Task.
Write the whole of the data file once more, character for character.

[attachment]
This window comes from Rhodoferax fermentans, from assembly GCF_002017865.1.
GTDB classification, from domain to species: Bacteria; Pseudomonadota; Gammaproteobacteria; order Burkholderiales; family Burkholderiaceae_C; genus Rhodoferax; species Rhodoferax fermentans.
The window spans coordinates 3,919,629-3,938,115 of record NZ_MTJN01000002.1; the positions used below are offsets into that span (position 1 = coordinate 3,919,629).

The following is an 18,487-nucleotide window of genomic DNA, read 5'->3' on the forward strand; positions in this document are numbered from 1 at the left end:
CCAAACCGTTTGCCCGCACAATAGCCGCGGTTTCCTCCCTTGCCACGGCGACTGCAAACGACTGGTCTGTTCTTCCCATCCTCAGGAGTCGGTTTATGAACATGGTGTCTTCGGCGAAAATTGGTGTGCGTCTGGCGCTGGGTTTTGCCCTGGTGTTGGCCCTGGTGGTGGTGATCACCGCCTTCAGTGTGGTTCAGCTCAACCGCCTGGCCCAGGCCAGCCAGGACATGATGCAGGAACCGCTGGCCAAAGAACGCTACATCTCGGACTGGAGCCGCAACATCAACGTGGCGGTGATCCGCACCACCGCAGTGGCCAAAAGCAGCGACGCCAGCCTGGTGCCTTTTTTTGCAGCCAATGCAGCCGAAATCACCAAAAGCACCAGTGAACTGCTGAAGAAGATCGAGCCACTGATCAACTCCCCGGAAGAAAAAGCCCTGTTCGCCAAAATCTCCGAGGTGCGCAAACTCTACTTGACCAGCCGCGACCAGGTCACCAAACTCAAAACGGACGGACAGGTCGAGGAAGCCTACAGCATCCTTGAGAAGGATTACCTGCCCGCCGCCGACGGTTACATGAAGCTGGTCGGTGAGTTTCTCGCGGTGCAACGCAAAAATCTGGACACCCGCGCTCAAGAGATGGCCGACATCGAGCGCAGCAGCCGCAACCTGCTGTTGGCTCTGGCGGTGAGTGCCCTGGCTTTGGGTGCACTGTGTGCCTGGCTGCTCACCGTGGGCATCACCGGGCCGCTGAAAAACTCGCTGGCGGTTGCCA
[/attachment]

This window comes from Rhodoferax fermentans, from assembly GCF_002017865.1.
GTDB classification, from domain to species: Bacteria; Pseudomonadota; Gammaproteobacteria; order Burkholderiales; family Burkholderiaceae_C; genus Rhodoferax; species Rhodoferax fermentans.
The window spans coordinates 3,919,629-3,938,115 of record NZ_MTJN01000002.1; the positions used below are offsets into that span (position 1 = coordinate 3,919,629).

The following is an 18,487-nucleotide window of genomic DNA, read 5'->3' on the forward strand; positions in this document are numbered from 1 at the left end:
CCAAACCGTTTGCCCGCACAATAGCCGCGGTTTCCTCCCTTGCCACGGCGACTGCAAACGACTGGTCTGTTCTTCCCATCCTCAGGAGTCGGTTTATGAACATGGTGTCTTCGGCGAAAATTGGTGTGCGTCTGGCGCTGGGTTTTGCCCTGGTGTTGGCCCTGGTGGTGGTGATCACCGCCTTCAGTGTGGTTCAGCTCAACCGCCTGGCCCAGGCCAGCCAGGACATGATGCAGGAACCGCTGGCCAAAGAACGCTACATCTCGGACTGGAGCCGCAACATCAACGTGGCGGTGATCCGCACCACCGCAGTGGCCAAAAGCAGCGACGCCAGCCTGGTGCCTTTTTTTGCAGCCAATGCAGCCGAAATCACCAAAAGCACCAGTGAACTGCTGAAGAAGATCGAGCCACTGATCAACTCCCCGGAAGAAAAAGCCCTGTTCGCCAAAATCTCCGAGGTGCGCAAACTCTACTTGACCAGCCGCGACCAGGTCACCAAACTCAAAACGGACGGACAGGTCGAGGAAGCCTACAGCATCCTTGAGAAGGATTACCTGCCCGCCGCCGACGGTTACATGAAGCTGGTCGGTGAGTTTCTCGCGGTGCAACGCAAAAATCTGGACACCCGCGCTCAAGAGATGGCCGACATCGAGCGCAGCAGCCGCAACCTGCTGTTGGCTCTGGCGGTGAGTGCCCTGGCTTTGGGTGCACTGTGTGCCTGGCTGCTCACCGTGGGCATCACCGGGCCGCTGAAAAACTCGCTGGCGGTTGCCA